Local Community News


Some of Sandown’s fascinating hidden heritage was revealed this month through Celebrating Sandown walks, workshops and open days run especially for this year’s Heritage Open Days.

Thanks to help from a range of volunteers and organisations chipping in time and expertise, Celebrating Sandown made a weekend of this national event, with opportunities for new views on the past, present and even future of some of Sandown Bay’s most familiar or forgotten streets, buildings and landscapes.

Vectis Housing Association’s community project Wild About Wight chose Sandown’s Carnegie Library for its home-base for heritage walks and art workshop. County archivist and historian Richard Smout led a whole day of walks showing visitors how to interpret architectural fashion and purpose, from use of decorative bricks to church design, from the early Victorian hotels and High Street, to Art Deco and modern day.

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Meanwhile, upstairs at the library became a pop-up Wild About Wight art studio with artist Ian Whitmore teaching the tradition of sand painting, Marmotinto. The resulting sand art scenes inspired by Sandown Bay will join the collection Wild About Wight art exhibition at Quay Arts next spring.

Other activities included exploring Sandown Barrack Battery and meeting the National Poo Museum, discovering the history of the 1930s Browns Golf Course and the PLUTO pipeline story, and meeting the Men in Sheds spear-heading the Pavilion machinery restoration.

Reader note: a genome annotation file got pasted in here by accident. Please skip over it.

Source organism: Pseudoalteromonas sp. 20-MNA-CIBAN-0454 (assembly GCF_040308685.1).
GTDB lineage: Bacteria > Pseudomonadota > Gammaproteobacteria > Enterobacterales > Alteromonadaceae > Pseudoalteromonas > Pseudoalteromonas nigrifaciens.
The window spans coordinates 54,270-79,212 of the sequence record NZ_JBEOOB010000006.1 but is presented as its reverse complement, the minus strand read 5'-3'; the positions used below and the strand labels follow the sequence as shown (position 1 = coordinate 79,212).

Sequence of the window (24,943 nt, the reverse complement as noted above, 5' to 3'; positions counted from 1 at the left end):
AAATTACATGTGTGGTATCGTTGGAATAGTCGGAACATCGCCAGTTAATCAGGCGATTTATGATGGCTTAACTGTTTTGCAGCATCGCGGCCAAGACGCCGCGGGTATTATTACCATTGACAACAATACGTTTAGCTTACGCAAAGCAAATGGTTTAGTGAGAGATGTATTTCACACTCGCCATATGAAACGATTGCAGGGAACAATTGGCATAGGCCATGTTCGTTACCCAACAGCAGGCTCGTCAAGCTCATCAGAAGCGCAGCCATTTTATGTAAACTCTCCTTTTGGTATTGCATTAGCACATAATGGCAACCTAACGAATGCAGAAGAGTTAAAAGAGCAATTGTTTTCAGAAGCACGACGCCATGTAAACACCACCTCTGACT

Wild About Wight’s heritage walks led by historian Richard Smout

At the Yaverland end of the Bay, visitors could explore Browns in black and white or meet Men In Sheds in a Pavilion. Early photos of the golf course’s first days and its life as an Ice Cream factory were loaned from London to Browns Café especially for the weekend by the attraction’s founders, the Kennedy family. At the end of the Willow Walk nature trail, Age UK’s Men In Sheds hosted over 100 people throughout the weekend at the Pavilion. The Pavilion’s machinery is being restored thanks to the collective expertise of Men In Sheds with the help of The Common Space and Down to the Coast.

Sunday saw Sandown Battery Barracks busy too with around 80 people visiting the cliff-top fort in glorious sunshine. Conservation officers from both the Isle of Wight and Portsmouth Councils, Lee Byrne and Ben Cracknell reimagined the views from the Battery across the Bay to the AONB at Culver with tales of Napoleon and naval warfare, while the National Poo Museum inventor Dan Roberts was on hand to talk about future plans and meanwhile uses.

Volunteers and partners from The Common Space and the Bay Coastal Community Team; Shaping The Bay; Vectis Housing Association; Down to the Coast; Isle of Wight Men In Sheds and Age UK; Quay Arts; the Isle of Wight Council Conservation Team; Arc; Browns Family Golf and Cafe; Sandown Library and the Kennedy family all contributed in some shape or form.

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